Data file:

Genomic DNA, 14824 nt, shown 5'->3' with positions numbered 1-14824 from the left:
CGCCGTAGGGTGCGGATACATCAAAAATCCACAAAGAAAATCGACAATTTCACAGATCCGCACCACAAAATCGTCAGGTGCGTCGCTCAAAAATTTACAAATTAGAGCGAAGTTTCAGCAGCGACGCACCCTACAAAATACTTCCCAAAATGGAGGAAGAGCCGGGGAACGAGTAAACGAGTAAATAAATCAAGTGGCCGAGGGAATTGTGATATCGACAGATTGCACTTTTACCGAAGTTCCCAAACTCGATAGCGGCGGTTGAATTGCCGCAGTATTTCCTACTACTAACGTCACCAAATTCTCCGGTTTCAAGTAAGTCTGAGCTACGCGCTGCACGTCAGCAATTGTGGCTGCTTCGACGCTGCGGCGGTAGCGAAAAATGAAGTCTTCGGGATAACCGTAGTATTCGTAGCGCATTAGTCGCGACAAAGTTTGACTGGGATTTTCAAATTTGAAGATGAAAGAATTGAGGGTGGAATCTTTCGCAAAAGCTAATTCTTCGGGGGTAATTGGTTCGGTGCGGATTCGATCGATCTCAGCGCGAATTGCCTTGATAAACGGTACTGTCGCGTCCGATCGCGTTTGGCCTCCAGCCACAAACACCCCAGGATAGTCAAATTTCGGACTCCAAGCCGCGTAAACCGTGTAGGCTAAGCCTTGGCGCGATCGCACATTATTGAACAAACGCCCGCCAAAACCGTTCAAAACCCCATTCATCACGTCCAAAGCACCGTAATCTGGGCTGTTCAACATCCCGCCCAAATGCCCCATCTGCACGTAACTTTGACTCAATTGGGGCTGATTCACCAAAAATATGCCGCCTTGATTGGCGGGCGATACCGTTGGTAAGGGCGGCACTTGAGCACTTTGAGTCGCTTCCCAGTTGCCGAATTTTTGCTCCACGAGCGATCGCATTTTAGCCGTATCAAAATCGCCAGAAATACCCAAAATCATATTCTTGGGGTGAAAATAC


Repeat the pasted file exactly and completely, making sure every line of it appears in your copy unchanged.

Genomic DNA, 14824 nt, shown 5'->3' with positions numbered 1-14824 from the left:
CGCCGTAGGGTGCGGATACATCAAAAATCCACAAAGAAAATCGACAATTTCACAGATCCGCACCACAAAATCGTCAGGTGCGTCGCTCAAAAATTTACAAATTAGAGCGAAGTTTCAGCAGCGACGCACCCTACAAAATACTTCCCAAAATGGAGGAAGAGCCGGGGAACGAGTAAACGAGTAAATAAATCAAGTGGCCGAGGGAATTGTGATATCGACAGATTGCACTTTTACCGAAGTTCCCAAACTCGATAGCGGCGGTTGAATTGCCGCAGTATTTCCTACTACTAACGTCACCAAATTCTCCGGTTTCAAGTAAGTCTGAGCTACGCGCTGCACGTCAGCAATTGTGGCTGCTTCGACGCTGCGGCGGTAGCGAAAAATGAAGTCTTCGGGATAACCGTAGTATTCGTAGCGCATTAGTCGCGACAAAGTTTGACTGGGATTTTCAAATTTGAAGATGAAAGAATTGAGGGTGGAATCTTTCGCAAAAGCTAATTCTTCGGGGGTAATTGGTTCGGTGCGGATTCGATCGATCTCAGCGCGAATTGCCTTGATAAACGGTACTGTCGCGTCCGATCGCGTTTGGCCTCCAGCCACAAACACCCCAGGATAGTCAAATTTCGGACTCCAAGCCGCGTAAACCGTGTAGGCTAAGCCTTGGCGCGATCGCACATTATTGAACAAACGCCCGCCAAAACCGTTCAAAACCCCATTCATCACGTCCAAAGCACCGTAATCTGGGCTGTTCAACATCCCGCCCAAATGCCCCATCTGCACGTAACTTTGACTCAATTGGGGCTGATTCACCAAAAATATGCCGCCTTGATTGGCGGGCGATACCGTTGGTAAGGGCGGCACTTGAGCACTTTGAGTCGCTTCCCAGTTGCCGAATTTTTGCTCCACGAGCGATCGCATTTTAGCCGTATCAAAATCGCCAGAAATACCCAAAATCATATTCTTGGGGTGAAAATAC